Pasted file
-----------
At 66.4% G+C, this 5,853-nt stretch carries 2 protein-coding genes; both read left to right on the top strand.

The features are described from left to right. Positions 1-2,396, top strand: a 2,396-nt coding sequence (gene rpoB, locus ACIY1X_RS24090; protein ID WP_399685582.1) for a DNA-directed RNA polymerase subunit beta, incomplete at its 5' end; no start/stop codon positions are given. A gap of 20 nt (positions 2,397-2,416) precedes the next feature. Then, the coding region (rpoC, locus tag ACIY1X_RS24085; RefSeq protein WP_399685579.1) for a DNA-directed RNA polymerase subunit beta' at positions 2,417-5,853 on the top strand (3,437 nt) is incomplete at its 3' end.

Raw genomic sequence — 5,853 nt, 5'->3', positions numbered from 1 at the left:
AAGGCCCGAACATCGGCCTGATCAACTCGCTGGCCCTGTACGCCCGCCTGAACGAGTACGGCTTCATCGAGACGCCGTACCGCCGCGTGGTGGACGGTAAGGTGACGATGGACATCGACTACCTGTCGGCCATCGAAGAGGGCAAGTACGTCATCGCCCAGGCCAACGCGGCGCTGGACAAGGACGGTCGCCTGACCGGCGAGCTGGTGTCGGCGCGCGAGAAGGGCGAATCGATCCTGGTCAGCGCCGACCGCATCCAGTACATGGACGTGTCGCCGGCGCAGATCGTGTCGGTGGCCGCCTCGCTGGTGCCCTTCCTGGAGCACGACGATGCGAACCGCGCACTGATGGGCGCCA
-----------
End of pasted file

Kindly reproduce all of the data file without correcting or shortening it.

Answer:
At 66.4% G+C, this 5,853-nt stretch carries 2 protein-coding genes; both read left to right on the top strand.

The features are described from left to right. Positions 1-2,396, top strand: a 2,396-nt coding sequence (gene rpoB, locus ACIY1X_RS24090; protein ID WP_399685582.1) for a DNA-directed RNA polymerase subunit beta, incomplete at its 5' end; no start/stop codon positions are given. A gap of 20 nt (positions 2,397-2,416) precedes the next feature. Then, the coding region (rpoC, locus tag ACIY1X_RS24085; RefSeq protein WP_399685579.1) for a DNA-directed RNA polymerase subunit beta' at positions 2,417-5,853 on the top strand (3,437 nt) is incomplete at its 3' end.

Raw genomic sequence — 5,853 nt, 5'->3', positions numbered from 1 at the left:
AAGGCCCGAACATCGGCCTGATCAACTCGCTGGCCCTGTACGCCCGCCTGAACGAGTACGGCTTCATCGAGACGCCGTACCGCCGCGTGGTGGACGGTAAGGTGACGATGGACATCGACTACCTGTCGGCCATCGAAGAGGGCAAGTACGTCATCGCCCAGGCCAACGCGGCGCTGGACAAGGACGGTCGCCTGACCGGCGAGCTGGTGTCGGCGCGCGAGAAGGGCGAATCGATCCTGGTCAGCGCCGACCGCATCCAGTACATGGACGTGTCGCCGGCGCAGATCGTGTCGGTGGCCGCCTCGCTGGTGCCCTTCCTGGAGCACGACGATGCGAACCGCGCACTGATGGGCGCCA